Brutal Tears: a musical overview of Brazilian dictatorship

From 1964 to 1985 Brazil went through a dictatorial regime as many other countries in South America did at that time. More than 8000 indigenous people and 400 urban citizens were murdered. 210 people remain missing until today. The common words used to describe that time are violence, brutality, censorship, fight and resistance. The images we find are either very institutional or very brutal. In my research I couldn’t find a single image of a person crying.

I asked myself: knowing how fundamental music is for my culture, especially during that period, could I find the act of weeping in the lyrics of the songs released back then? More than that, would it be possible to briefly explain the history throughout these musical tears?

After a couple of years of political tension in Brazil, João Goulart (or Jango) became president. He was the vice of Jânio Quadros, which resigned due to unclear reasons. Not satisfied with the ongoing project of Jango, the military force, supported by conservative (mainly rich) civilians and the United States, successfully coordinated the coup d’état as Jango had no political or military support at that point. Jango intended to instaure basic reforms such as rental control to solve the Brazilian debt and it was seen by the conservative (and US) as a “communist threat”.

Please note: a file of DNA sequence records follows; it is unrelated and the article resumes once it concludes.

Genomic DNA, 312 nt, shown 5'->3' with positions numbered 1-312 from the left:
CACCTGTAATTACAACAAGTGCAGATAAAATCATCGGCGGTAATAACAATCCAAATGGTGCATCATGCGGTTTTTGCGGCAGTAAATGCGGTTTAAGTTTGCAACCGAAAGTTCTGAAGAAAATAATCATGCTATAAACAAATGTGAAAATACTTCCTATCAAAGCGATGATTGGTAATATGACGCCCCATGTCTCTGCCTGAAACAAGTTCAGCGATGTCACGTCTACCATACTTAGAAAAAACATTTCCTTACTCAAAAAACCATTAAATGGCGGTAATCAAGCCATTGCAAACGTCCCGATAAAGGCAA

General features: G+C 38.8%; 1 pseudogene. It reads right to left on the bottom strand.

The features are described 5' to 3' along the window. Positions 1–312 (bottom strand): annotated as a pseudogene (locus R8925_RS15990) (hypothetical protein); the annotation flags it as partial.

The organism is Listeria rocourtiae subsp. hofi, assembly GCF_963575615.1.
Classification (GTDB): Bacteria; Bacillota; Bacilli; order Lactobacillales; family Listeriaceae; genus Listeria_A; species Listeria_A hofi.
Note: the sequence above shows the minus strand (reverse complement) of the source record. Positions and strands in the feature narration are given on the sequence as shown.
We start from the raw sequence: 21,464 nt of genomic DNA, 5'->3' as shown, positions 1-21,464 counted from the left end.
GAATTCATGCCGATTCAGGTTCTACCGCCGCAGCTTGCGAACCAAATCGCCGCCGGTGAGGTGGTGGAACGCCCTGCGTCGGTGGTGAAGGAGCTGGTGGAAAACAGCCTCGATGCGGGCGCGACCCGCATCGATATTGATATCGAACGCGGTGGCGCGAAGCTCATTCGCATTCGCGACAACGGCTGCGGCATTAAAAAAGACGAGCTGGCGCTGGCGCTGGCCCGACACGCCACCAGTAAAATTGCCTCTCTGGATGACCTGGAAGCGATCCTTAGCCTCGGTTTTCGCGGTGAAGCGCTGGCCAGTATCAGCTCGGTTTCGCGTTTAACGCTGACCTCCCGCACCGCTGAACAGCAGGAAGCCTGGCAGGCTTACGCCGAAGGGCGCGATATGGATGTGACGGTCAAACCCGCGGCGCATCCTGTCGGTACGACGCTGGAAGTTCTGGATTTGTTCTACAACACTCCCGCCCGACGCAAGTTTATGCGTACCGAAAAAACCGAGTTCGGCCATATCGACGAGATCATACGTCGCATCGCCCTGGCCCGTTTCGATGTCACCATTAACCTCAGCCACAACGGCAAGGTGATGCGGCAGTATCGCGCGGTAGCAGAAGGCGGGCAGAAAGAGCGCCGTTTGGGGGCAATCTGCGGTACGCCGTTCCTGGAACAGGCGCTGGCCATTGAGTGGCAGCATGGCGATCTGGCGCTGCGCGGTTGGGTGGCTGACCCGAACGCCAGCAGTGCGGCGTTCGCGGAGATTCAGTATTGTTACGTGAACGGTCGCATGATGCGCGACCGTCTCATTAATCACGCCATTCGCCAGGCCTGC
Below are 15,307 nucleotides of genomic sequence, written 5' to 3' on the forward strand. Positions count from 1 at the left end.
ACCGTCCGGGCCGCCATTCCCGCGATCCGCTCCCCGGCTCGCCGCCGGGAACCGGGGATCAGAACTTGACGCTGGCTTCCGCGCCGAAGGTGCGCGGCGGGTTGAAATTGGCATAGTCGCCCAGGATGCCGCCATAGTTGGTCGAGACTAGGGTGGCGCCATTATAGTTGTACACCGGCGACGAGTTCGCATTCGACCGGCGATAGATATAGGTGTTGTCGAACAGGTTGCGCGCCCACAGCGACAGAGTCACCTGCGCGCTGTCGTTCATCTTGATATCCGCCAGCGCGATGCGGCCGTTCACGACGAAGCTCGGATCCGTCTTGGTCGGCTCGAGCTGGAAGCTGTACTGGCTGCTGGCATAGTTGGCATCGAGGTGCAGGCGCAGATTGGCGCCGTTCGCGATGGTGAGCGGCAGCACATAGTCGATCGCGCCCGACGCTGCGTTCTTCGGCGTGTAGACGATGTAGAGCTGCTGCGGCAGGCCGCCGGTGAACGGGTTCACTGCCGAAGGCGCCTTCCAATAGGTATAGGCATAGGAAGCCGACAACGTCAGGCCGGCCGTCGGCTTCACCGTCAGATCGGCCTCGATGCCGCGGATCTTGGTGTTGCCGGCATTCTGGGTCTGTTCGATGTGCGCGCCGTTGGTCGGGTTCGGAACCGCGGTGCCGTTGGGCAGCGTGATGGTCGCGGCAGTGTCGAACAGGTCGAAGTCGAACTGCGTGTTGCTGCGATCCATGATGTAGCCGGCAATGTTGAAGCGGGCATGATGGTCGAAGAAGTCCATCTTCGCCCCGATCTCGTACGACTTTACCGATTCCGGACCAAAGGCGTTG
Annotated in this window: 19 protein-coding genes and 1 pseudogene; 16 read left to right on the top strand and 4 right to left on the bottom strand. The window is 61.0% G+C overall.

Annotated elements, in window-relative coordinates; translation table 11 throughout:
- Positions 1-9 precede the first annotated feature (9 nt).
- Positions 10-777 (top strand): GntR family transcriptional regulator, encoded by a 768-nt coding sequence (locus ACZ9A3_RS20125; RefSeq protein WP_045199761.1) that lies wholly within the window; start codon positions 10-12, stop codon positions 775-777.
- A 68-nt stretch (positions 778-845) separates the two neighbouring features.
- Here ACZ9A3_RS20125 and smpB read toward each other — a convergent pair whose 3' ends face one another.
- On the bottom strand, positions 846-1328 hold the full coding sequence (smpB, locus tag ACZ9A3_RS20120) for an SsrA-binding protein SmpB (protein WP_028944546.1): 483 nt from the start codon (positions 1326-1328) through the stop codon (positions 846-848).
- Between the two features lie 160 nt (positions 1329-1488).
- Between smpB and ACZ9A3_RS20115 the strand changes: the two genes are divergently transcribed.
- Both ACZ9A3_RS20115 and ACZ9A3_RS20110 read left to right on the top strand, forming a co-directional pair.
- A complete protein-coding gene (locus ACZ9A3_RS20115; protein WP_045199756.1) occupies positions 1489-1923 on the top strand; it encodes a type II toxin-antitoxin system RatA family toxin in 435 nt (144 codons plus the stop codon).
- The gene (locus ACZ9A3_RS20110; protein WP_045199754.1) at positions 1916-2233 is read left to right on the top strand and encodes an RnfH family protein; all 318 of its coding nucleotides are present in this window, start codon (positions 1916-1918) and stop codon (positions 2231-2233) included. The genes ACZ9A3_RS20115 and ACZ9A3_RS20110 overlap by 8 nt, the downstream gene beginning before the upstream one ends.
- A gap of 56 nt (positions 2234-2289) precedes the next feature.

Year by year, dictator after dictator, the regime got more violent and censorship more strict. Many artists, writers and intellectuals were exiled, as some stayed and resisted through art.

I respect my tears very much

But even more my laughter

I inscribe, thus, my words

In the voice of a sacred woman

Unholy cow, put your horns out and above the herd

“Vaca Profana” – Gal Costa

After the Amnesty Law in 1979, the “Diretas Já” movement in 1984 and many negotiations (as most events in our history), the Brazilian dictatorial regime ended officially in 1985 but the way it happened gave space for a cultural amnesia that led to a recent movement claiming for military intervention again. Thanks to artists, we can trace back the history to not forget completely how absurd it was.


Am I depressed or just a foreigner?

I am the foreigner

And one can see that

I do not speak

Just like you

I come from the beetroot

Where the aubergines get purple at dawn

They are like me

All terrified

We were shifted without our roots